Illustration of woman standing in front of empty parking space, hands on her head. Title says "My car got stolen. Now what?" A Banner reporter's step-by-step guide to dealing with auto theft. Comic by Laila Milevski, reporting by Royale Bonds.
I had just accepted a job offer at The Banner and couldn’t wait to move to Baltimore and hit the ground running on my new beat. Nothing could deter my excitement, not even some friendly advice from my dad, a car mechanic. I said: "Dad, I'm moving to Baltimore." Dad said: "You should use a wheel lock, Royale." From Jan. 1 to Nov. 7 of this year, 9,523 motor vehicle theft incidents were reported in Baltimore. Still, I was shocked to find my own car missing. I said: "This must be a mistake."
So I called 311 and the towing companies listed at the parking lot. When I realized my car was stolen, reality set in. Woman cries in parking lot. If your car has been stolen, the first thing you should do is file a police report. They’ll ask for the make, model, year, color of your car, license plate number, distinct features and the Vehicle Identification Number. Don’t forget to get the police report number.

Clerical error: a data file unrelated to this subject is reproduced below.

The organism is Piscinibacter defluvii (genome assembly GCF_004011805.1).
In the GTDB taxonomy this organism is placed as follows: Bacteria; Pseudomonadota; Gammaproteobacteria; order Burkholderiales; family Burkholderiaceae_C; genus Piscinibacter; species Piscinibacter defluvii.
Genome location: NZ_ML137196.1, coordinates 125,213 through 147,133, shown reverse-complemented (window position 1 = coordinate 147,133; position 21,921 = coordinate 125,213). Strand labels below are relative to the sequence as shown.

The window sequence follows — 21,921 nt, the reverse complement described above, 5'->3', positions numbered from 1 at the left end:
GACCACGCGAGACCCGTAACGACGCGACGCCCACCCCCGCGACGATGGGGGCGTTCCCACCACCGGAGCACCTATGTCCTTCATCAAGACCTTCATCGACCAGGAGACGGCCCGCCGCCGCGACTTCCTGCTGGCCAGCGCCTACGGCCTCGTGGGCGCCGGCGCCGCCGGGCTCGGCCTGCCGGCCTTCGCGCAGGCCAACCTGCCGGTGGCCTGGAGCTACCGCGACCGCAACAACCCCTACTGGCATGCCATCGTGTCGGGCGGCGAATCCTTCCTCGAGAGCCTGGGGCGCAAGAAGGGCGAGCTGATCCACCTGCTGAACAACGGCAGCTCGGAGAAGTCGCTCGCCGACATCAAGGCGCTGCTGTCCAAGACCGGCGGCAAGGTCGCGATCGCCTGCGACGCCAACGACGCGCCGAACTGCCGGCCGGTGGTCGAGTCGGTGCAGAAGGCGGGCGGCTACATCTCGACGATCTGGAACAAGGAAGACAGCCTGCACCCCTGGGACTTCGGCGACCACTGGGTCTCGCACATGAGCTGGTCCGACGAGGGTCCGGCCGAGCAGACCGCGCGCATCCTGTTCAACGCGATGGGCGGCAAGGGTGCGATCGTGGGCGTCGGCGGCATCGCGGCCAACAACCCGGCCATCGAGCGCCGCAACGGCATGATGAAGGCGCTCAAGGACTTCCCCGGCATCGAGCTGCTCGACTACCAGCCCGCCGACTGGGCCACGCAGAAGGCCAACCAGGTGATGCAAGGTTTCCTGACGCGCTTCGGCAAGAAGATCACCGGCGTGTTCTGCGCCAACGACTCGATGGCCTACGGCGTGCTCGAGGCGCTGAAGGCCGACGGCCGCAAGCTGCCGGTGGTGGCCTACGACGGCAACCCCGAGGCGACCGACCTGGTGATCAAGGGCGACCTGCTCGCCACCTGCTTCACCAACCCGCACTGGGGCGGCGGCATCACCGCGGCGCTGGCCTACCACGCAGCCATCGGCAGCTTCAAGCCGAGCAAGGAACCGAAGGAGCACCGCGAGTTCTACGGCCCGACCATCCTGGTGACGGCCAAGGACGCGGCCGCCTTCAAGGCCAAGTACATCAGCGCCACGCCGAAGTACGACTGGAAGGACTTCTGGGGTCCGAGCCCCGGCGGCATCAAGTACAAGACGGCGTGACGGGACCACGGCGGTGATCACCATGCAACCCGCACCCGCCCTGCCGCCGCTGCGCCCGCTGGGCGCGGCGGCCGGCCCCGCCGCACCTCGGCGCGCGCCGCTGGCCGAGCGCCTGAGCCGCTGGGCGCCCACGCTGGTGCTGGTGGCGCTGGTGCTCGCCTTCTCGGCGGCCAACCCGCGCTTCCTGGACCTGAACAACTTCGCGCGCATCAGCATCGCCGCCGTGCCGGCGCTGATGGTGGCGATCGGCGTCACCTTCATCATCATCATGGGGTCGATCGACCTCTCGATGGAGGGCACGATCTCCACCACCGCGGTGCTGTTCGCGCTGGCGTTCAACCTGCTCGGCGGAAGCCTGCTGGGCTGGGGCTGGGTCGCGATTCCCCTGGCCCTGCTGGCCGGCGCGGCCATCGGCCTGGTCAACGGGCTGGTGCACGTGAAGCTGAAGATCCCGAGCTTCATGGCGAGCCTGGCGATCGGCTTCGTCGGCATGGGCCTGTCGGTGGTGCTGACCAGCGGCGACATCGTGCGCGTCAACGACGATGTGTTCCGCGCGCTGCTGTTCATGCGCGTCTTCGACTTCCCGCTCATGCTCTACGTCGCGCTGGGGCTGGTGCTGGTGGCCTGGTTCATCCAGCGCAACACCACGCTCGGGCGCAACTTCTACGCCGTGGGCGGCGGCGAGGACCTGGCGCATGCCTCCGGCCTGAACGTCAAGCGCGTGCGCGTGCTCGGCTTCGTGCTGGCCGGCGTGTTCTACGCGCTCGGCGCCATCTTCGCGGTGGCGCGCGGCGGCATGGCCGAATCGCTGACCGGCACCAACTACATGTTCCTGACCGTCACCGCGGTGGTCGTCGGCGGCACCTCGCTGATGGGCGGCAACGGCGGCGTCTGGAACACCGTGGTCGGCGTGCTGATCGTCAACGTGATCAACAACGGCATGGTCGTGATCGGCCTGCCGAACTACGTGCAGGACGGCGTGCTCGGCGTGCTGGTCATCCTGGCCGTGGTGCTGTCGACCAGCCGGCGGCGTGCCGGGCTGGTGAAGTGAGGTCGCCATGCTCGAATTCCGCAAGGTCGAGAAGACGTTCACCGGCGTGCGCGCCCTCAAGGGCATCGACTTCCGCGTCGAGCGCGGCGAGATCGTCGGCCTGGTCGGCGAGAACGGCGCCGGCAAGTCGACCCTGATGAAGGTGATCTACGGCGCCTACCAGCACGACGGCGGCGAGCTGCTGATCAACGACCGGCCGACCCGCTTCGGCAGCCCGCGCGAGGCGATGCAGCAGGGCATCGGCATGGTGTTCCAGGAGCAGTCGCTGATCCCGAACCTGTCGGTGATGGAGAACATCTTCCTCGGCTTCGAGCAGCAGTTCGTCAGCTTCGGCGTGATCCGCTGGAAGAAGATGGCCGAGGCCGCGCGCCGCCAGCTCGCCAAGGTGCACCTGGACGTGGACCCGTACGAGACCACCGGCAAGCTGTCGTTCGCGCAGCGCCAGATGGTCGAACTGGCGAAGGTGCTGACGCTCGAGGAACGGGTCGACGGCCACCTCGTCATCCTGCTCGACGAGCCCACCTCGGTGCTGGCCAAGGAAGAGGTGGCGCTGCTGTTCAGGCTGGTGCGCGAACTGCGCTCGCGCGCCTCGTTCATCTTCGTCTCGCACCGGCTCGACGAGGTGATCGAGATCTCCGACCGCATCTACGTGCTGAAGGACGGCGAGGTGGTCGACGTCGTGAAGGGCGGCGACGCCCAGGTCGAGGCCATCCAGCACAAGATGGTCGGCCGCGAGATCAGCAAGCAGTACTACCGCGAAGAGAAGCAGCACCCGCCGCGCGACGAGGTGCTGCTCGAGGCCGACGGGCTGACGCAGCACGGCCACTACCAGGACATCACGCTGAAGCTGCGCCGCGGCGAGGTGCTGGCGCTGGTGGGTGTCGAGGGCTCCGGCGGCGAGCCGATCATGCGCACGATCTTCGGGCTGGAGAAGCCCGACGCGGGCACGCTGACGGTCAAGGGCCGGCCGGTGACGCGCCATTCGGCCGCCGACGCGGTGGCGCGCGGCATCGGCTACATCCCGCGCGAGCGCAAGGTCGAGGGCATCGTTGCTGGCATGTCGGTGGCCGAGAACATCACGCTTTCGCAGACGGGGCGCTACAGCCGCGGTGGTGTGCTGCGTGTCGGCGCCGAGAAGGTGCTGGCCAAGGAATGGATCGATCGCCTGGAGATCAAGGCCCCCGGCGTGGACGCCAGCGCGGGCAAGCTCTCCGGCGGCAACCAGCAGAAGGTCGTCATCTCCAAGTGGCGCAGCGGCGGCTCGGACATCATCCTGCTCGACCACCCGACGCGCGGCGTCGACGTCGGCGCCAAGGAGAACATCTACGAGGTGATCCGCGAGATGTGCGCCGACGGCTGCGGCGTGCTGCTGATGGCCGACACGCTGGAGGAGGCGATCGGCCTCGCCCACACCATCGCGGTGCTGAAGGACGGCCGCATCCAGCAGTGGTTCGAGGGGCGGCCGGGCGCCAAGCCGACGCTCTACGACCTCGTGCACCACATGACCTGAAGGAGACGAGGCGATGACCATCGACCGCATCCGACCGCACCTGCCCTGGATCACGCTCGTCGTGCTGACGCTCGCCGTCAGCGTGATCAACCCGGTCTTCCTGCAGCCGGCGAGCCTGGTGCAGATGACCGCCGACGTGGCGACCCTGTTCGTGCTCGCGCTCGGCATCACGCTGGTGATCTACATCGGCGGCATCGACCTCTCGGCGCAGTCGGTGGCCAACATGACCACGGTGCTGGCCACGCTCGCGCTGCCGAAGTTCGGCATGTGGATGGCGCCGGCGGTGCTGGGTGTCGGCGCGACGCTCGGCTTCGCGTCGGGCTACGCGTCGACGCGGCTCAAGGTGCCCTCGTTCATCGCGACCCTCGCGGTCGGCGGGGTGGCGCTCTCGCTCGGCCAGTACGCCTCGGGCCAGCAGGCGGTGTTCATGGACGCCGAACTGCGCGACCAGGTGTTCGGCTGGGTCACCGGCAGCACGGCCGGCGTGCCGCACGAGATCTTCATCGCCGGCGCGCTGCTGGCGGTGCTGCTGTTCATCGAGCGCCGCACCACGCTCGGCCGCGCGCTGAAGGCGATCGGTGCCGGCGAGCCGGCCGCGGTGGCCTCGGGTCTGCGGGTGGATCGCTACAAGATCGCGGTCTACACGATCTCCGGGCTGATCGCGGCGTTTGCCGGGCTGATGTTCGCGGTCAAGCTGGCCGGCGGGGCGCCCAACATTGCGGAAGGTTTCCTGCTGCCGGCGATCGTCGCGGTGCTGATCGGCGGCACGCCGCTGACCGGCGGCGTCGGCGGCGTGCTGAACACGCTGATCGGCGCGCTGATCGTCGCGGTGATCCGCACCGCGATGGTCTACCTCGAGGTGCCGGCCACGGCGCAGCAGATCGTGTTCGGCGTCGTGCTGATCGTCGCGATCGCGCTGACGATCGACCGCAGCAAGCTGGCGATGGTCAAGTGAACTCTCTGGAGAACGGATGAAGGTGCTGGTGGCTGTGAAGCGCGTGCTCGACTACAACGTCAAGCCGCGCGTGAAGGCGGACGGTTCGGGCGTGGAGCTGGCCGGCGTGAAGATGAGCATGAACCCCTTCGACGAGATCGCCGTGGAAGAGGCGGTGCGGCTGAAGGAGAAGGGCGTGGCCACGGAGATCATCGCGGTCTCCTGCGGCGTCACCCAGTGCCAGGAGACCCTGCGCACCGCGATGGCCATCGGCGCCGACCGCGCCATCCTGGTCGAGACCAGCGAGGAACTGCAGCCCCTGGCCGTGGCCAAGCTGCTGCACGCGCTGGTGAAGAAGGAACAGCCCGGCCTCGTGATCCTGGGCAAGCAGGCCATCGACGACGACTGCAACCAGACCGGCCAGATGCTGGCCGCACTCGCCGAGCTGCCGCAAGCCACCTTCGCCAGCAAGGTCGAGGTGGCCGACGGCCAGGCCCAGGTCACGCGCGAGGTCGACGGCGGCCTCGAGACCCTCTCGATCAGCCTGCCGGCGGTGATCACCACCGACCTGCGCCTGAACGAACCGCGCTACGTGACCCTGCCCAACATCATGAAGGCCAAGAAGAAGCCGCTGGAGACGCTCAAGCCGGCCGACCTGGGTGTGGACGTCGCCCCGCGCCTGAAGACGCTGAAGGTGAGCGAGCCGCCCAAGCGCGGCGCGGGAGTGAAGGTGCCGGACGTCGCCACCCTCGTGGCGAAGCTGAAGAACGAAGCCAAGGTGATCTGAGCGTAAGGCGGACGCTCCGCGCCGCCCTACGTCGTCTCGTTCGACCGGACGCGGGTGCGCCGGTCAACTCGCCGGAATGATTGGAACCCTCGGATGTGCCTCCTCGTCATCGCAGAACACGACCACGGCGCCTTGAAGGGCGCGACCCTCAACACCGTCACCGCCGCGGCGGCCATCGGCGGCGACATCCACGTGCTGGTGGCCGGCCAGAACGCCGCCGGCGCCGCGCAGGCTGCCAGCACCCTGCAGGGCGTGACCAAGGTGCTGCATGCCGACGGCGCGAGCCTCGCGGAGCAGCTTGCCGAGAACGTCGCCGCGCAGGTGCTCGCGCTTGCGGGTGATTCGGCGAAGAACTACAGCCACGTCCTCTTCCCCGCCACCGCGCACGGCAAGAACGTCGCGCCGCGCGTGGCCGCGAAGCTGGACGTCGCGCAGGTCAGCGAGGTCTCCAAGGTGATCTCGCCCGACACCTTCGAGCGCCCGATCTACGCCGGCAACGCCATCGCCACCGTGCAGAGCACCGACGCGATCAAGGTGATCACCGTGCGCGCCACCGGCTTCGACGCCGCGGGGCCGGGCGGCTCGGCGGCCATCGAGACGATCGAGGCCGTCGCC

Next, file a claim with your car insurance company (you’ll need the police report number). Report the theft to your finance or leasing company so you’re not liable for payments if your car isn’t found. My insurance provided me with a rental car. I was prepared for my car to be gone forever. Liberty Mutual estimates only half of stolen vehicles are recovered.
I beat the odds! Police found my car the same day. Next I had to retrieve my car from the impound lot. To obtain a release form you have to prove that you own the car. I did this at the Pulaski Highway Impound Facility. The city employee asks for photo ID and title or registration. You have to get your release form notarized and email or bring it to the impound facility. Then they will coordinate with a towing company to release your car.
But that’s not the end! The fallout from vehicle thefts has backed up Baltimore’s auto shops. Six weeks later, I’m still waiting for the mechanic to assess the damage to my window and ignition. To protect against car theft, the Baltimore Police Department suggests: Always lock your car. Don’t leave your car running by itself. Leave your car empty or hide valuables like cellphone chargers.
DARCARS Automotive group suggests parking your car in a well-lit, busy area with other cars, plus: Install a car alarm. Install an engine immobilizer to stop the engine if the car is stolen. Use a steering wheel lock. (You may be eligible for a free lock from the police, or to be reimbursed for your lock by Hyundai or Kia.) Learn from my experience: Don’t wait until your car gets stolen to take precautions.

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